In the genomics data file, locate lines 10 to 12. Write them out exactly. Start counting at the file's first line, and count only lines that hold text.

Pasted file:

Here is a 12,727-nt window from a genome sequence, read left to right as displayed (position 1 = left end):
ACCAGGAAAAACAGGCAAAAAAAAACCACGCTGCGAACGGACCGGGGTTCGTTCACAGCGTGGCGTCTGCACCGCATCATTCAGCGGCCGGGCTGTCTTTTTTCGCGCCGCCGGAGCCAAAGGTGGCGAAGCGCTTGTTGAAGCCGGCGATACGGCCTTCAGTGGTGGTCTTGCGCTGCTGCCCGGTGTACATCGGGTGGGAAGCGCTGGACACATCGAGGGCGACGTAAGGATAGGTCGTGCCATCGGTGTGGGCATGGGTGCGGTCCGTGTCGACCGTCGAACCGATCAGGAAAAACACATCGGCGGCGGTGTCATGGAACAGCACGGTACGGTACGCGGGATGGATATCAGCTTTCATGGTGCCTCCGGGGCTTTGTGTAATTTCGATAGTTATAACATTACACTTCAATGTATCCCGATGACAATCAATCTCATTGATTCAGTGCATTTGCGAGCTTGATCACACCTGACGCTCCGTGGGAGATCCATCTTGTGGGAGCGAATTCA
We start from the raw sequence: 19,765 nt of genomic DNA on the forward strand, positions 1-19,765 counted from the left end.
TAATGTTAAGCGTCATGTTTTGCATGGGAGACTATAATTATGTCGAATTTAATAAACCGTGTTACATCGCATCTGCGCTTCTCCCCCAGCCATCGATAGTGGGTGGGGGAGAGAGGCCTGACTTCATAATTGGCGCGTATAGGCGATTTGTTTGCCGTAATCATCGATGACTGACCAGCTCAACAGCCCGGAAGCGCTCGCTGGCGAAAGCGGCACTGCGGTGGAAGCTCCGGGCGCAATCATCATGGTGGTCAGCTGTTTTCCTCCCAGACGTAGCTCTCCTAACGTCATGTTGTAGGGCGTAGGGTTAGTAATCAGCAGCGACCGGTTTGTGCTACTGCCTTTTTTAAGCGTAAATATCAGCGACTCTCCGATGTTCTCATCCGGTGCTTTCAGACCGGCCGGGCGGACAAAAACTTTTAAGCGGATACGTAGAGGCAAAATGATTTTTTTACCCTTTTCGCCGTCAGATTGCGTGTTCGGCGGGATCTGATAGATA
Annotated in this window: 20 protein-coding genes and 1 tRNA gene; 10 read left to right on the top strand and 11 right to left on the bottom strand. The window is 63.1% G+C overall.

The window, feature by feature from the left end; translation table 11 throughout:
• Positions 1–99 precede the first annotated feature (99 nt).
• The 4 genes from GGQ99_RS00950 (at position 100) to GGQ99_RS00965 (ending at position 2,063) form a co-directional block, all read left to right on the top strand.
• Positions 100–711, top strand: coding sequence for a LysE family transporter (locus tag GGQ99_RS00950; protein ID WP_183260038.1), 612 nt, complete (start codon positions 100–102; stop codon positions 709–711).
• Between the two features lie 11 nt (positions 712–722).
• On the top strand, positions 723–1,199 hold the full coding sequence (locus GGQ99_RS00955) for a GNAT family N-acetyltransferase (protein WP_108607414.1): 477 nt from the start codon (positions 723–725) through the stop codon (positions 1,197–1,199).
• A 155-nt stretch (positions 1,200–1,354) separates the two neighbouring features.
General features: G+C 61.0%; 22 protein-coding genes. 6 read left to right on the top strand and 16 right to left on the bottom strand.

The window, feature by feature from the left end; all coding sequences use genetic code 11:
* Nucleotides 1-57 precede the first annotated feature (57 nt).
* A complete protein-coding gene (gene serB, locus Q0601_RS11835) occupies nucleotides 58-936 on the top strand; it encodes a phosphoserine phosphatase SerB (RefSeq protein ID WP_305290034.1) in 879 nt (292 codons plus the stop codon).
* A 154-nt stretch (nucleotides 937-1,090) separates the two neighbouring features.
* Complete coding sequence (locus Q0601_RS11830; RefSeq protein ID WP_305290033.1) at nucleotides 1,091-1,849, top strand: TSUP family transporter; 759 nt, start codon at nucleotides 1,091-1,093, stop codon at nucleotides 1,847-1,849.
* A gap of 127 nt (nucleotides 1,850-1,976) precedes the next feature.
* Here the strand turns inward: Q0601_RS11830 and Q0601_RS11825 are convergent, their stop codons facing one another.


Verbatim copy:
• Between the two features lie 11 nt (positions 712–722).
• On the top strand, positions 723–1,199 hold the full coding sequence (locus GGQ99_RS00955) for a GNAT family N-acetyltransferase (protein WP_108607414.1): 477 nt from the start codon (positions 723–725) through the stop codon (positions 1,197–1,199).
• A 155-nt stretch (positions 1,200–1,354) separates the two neighbouring features.